Effect of high doses of intravenously administered immune globulin on natural killer cell activity in peripheral blood.


Journal Article

Because Kawasaki disease is a disorder characterized by lymphocyte activation and immune complex destruction of endothelial cells, we examined the effect of administration of high doses of intravenously administered immune globulin (IVIG) on a lymphocyte population with affinity for endothelial cells: the natural killer cells. We found that administration of high doses of IVIG resulted in a significant increase in the activity of natural killer cells and in the numbers of circulating CD16+ cells. Furthermore, a study of patients treated with IVIG for seizure disorders suggests that this effect of IVIG on circulating NK cells is not unique to patients with Kawasaki disease. The beneficial effect of IVIG in the treatment of Kawasaki disease may be due to the ability of IVIG to inhibit interaction between natural killer cells and endothelial cells.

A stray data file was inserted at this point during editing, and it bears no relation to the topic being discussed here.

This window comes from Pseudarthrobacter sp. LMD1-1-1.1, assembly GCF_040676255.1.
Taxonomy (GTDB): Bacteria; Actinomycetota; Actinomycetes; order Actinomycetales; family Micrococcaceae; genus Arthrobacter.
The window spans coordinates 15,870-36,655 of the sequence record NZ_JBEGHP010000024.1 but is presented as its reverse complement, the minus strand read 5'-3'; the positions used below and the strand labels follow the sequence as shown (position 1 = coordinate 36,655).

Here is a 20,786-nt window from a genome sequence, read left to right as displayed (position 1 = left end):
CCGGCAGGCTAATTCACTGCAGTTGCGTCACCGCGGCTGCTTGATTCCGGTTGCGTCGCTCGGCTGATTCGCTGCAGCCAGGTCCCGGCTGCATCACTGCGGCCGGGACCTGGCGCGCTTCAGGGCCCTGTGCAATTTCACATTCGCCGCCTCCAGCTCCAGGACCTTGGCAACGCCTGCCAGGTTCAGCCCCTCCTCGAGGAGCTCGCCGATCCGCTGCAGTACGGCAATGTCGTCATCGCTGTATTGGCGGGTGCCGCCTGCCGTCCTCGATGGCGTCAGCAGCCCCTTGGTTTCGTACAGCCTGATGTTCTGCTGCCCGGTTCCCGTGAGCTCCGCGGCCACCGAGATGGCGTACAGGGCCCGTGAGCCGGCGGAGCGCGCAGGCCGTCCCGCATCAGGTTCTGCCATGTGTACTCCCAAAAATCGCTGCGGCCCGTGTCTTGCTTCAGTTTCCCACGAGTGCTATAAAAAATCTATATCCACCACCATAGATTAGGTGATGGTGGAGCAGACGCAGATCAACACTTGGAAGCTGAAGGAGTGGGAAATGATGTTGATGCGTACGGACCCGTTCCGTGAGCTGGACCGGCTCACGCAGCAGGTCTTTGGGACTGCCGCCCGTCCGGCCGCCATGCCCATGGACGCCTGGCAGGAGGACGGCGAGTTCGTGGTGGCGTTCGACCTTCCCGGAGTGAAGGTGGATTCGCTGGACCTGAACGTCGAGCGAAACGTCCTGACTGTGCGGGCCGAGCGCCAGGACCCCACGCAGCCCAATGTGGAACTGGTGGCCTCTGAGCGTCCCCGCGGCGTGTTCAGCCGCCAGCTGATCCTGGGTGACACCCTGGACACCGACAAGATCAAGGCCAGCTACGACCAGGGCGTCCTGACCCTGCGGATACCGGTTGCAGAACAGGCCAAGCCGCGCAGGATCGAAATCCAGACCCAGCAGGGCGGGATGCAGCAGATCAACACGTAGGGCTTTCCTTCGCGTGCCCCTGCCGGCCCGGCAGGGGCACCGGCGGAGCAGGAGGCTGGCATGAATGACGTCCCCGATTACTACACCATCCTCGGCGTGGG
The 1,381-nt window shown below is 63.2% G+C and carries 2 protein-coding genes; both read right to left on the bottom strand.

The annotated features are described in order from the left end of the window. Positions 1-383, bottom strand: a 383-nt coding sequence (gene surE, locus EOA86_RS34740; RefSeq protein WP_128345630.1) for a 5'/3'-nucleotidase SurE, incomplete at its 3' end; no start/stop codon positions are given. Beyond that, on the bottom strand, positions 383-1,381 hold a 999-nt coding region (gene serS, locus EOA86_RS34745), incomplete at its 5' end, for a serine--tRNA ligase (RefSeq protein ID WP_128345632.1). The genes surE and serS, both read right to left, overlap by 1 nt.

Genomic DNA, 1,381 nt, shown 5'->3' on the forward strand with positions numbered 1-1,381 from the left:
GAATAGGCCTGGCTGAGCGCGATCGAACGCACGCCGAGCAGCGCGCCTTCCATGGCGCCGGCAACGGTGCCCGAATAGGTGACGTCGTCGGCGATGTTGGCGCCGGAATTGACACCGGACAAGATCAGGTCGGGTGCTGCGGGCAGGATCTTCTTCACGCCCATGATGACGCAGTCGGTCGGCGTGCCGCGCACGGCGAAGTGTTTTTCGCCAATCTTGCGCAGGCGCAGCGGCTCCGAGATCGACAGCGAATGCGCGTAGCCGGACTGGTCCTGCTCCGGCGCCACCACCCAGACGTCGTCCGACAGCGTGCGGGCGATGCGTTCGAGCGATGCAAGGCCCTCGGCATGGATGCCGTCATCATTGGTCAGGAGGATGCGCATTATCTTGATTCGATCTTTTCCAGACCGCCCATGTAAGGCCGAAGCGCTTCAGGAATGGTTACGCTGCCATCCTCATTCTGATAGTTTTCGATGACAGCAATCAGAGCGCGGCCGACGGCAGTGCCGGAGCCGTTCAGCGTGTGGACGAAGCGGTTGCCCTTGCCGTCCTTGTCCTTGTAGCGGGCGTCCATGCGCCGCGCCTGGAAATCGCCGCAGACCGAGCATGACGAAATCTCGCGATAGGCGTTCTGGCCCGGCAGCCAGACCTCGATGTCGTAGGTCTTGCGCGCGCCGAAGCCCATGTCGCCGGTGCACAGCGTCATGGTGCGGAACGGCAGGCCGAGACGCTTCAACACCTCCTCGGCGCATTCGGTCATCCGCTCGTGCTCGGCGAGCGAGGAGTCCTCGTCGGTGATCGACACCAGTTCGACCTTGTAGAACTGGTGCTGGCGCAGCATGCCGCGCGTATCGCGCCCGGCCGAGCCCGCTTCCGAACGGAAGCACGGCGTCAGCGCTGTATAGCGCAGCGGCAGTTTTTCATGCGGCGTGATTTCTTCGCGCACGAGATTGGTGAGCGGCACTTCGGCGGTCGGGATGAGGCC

Full Text

Duke Authors

Cited Authors

  • Finberg, RW; Newburger, JW; Mikati, MA; Heller, AH; Burns, JC

Published Date

  • March 1992

Published In

Volume / Issue

  • 120 / 3

Start / End Page

  • 376 - 380

PubMed ID

  • 1538283

Pubmed Central ID

  • 1538283

International Standard Serial Number (ISSN)

  • 0022-3476

Digital Object Identifier (DOI)

  • 10.1016/s0022-3476(05)80900-x


  • eng

Conference Location

  • United States